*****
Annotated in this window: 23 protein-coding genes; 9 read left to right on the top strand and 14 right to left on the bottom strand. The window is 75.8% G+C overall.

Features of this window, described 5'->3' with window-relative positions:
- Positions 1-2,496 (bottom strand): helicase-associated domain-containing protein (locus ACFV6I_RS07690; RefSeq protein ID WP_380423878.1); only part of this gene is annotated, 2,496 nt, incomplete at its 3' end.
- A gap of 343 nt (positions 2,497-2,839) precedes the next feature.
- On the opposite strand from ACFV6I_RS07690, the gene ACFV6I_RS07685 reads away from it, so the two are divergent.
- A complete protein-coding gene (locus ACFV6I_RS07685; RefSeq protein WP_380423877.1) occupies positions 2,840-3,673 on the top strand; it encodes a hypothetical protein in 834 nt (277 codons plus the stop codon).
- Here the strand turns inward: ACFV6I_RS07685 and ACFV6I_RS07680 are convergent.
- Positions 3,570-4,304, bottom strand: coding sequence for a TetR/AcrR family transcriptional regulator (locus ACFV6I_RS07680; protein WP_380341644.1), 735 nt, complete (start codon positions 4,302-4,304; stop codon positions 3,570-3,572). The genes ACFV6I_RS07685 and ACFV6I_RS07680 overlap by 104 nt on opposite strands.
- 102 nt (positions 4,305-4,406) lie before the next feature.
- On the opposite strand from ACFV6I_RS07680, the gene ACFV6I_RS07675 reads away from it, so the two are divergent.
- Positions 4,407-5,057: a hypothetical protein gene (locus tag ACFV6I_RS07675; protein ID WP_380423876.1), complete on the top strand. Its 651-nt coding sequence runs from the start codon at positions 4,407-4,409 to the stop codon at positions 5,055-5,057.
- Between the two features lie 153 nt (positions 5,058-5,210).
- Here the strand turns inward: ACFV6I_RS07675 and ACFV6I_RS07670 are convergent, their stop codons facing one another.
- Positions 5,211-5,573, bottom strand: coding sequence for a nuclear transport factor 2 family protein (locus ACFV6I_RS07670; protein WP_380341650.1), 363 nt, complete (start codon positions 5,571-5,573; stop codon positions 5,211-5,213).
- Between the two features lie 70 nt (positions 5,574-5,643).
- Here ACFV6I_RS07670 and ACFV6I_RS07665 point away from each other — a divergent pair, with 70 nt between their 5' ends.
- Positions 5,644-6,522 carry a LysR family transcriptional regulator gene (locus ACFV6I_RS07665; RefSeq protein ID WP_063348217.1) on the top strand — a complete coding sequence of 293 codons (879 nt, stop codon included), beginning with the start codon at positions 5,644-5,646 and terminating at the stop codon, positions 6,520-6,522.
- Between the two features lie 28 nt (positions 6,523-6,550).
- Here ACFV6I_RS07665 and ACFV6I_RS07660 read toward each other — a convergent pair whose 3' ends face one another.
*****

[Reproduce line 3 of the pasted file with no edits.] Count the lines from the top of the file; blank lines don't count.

- Positions 1-2,496 (bottom strand): helicase-associated domain-containing protein (locus ACFV6I_RS07690; RefSeq protein ID WP_380423878.1); only part of this gene is annotated, 2,496 nt, incomplete at its 3' end.